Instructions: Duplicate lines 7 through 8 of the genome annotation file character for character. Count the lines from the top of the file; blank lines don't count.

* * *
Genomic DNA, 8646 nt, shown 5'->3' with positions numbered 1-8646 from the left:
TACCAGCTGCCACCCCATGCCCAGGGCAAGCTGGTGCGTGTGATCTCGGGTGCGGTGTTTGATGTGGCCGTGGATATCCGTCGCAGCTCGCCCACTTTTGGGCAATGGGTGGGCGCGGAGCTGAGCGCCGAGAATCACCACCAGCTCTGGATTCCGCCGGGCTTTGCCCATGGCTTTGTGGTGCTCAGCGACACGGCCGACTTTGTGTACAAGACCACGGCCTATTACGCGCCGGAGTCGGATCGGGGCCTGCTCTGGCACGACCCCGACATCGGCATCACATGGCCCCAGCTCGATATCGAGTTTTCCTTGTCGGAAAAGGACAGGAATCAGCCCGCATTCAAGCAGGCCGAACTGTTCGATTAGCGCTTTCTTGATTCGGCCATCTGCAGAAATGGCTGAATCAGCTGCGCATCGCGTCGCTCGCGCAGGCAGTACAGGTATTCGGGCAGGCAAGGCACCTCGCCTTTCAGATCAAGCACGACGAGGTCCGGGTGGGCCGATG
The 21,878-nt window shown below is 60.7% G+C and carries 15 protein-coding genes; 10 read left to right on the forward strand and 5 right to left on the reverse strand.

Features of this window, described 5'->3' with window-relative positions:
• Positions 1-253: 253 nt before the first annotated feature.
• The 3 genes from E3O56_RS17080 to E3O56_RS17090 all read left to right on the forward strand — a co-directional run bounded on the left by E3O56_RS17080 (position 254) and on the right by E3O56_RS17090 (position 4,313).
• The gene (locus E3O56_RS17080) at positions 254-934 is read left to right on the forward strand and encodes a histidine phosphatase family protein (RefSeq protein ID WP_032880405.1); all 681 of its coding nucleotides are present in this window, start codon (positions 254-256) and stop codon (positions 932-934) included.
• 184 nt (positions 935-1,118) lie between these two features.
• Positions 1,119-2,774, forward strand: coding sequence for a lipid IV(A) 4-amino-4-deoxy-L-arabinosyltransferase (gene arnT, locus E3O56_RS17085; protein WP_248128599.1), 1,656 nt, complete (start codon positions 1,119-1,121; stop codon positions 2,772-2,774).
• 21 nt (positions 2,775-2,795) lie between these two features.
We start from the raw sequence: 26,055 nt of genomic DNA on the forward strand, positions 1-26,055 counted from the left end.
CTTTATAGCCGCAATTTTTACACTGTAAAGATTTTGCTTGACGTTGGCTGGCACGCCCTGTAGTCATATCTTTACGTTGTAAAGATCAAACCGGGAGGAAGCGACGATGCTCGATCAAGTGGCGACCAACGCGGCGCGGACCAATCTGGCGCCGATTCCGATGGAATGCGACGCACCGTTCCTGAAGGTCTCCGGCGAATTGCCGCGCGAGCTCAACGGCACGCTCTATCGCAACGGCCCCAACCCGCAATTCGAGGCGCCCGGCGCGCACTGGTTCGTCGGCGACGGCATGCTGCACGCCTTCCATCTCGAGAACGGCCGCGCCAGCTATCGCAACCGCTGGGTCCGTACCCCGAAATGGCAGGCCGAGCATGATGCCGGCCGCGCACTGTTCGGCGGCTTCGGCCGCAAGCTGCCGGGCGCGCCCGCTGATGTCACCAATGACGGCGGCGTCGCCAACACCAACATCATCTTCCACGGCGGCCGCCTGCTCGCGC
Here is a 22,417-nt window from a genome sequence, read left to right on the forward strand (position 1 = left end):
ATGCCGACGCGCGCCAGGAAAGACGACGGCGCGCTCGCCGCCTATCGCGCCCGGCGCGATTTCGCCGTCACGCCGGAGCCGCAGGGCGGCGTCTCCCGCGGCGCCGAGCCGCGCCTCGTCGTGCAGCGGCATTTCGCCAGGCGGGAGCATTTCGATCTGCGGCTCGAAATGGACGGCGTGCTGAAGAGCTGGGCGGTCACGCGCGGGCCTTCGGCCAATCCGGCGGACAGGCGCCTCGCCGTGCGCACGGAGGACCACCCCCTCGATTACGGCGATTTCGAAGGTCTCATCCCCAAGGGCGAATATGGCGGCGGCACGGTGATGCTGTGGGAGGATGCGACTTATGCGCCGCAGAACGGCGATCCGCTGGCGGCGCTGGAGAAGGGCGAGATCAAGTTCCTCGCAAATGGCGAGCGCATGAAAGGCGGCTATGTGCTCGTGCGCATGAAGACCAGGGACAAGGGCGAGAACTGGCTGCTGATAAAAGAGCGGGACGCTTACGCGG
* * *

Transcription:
• The gene (locus E3O56_RS17080) at positions 254-934 is read left to right on the forward strand and encodes a histidine phosphatase family protein (RefSeq protein ID WP_032880405.1); all 681 of its coding nucleotides are present in this window, start codon (positions 254-256) and stop codon (positions 932-934) included.
• 184 nt (positions 935-1,118) lie between these two features.